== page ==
Organisations are vast and complex entities. However, when you observe incident reporting or issue reporting systems, you find that the mistakes and failures found in the majority of organisations can actually fit into three categories. These are preventable, unavoidable/complexity-related, and innovative or intelligent failures. 

All organisations can benefit from understanding what kinds of failures they can face. This helps in strategic planning, decision-making, employee involvement in reporting failures, and the addressing of failures and mistakes. 

Not all failures are ‘bad’ and developing an insightful strategy to learn from mistakes will help you benefit from the good ones.

Overview Of The 3 Types Of Failures


1. Preventable failures in foreseeable circumstances


Of course, your company has internal systems, rules, and guidelines that employees and other members have to abide by. These give your company structure and create accountability and responsibility. When individuals fail to follow said guidelines and drift from structured procedures, then it is a preventable failure. 

There are various causes of this type of failure. These include a lack of focus, inability, employee attitude, and a lack of understanding or education on procedures. 

As a manager or leader, you have a few options at your disposal to ensure the prevention of avoidable failures. These include: 

  • Checklists and to-do lists
  • Quality check measures
  • Managers and supervisors
  • Providing adequate support and training for workers
  • Workflows

Prevention techniques like these are vital to ensuring high productivity and flow even when there are a few mistakes here or there. The lessons learned from past mistakes like these also allow you to develop suitable prevention measures. This helps to ensure that the same issue doesn’t come up in the future.


2. Failures due to complex conditions


On the other hand, some failures cannot be helped by employees. These kinds of failures stem from the intrinsic conditions of an occupation or task. For example, running a facility in a busy urban area can present all sorts of unexpected conditions including external vehicles, people and machinery.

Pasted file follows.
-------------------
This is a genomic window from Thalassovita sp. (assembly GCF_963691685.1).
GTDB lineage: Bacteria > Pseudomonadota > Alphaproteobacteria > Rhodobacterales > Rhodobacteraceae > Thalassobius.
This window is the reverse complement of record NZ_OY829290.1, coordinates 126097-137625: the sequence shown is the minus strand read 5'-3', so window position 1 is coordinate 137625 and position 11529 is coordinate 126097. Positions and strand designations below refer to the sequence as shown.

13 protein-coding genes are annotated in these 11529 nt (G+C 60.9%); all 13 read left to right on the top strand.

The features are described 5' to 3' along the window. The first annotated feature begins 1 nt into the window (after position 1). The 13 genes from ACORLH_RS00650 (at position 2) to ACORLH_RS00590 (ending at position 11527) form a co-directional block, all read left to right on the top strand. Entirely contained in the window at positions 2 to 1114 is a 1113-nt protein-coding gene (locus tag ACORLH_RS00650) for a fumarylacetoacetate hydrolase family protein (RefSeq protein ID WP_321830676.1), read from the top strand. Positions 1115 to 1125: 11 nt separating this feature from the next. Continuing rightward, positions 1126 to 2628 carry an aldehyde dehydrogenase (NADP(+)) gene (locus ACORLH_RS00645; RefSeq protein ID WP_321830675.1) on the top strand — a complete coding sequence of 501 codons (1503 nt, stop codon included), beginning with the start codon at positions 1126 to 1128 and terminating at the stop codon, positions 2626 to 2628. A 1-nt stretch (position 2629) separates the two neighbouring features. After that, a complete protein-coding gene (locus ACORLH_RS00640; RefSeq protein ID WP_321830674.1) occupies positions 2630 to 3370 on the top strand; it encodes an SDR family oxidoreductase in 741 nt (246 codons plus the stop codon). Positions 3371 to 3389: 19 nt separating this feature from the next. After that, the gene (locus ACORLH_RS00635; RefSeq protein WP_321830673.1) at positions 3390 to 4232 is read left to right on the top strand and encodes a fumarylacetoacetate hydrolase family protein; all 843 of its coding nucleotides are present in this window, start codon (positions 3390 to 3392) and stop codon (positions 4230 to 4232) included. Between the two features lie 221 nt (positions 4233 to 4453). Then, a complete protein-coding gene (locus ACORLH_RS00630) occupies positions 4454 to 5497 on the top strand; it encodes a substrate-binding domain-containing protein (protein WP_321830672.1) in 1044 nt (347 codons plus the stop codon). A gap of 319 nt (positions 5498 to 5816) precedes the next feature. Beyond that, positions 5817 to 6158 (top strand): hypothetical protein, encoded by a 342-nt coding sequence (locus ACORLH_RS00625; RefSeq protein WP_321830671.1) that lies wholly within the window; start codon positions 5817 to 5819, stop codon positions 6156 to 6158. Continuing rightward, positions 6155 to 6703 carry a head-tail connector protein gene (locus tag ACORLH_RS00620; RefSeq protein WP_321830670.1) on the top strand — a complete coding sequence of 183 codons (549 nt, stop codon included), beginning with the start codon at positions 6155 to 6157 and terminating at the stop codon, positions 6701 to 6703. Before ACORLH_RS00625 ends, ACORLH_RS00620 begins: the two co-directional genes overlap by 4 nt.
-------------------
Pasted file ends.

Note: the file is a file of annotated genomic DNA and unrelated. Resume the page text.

Sometimes, in complicated situations, failures are inevitable and cannot be prevented. As such, you need to view some failures as part of the package. Doing so will allow you to accept and correct issues accordingly. 

You can also educate your workers on safety and risk, and implement effective reporting procedures. This will enable you to better deal with any incidents that occur.


3. Intelligent failures linked to experimentation


Now we come to the category of failures that are really great for your business. Failures that originate from experimentation and innovation grow your organisation. This is because they can offer fresh perspectives and knowledge. 

These are the “error” aspect in “trial and error” in an organisation. They are great for business development as they point to potential growth, expansion and innovation.


Final Thoughts


We all know the phrase ‘learn from your mistakes’ and it applies to organisational failures. Not all failures detriment your business. Rather, you stand to gain valuable insight from failures and mistakes, incident reporting and issue reporting. 

Are you looking for a tool to report failures, document corrective actions and share best practices across your organisation? ticks all the boxes for effortless reporting, investigation management, customisability, real dialogue and a lot more. Start your FREE trial today to see how it could help your organisation:

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Incident Reporting Incident Management Learning from Failure

Camilla Petersen

Country Manager, Denmark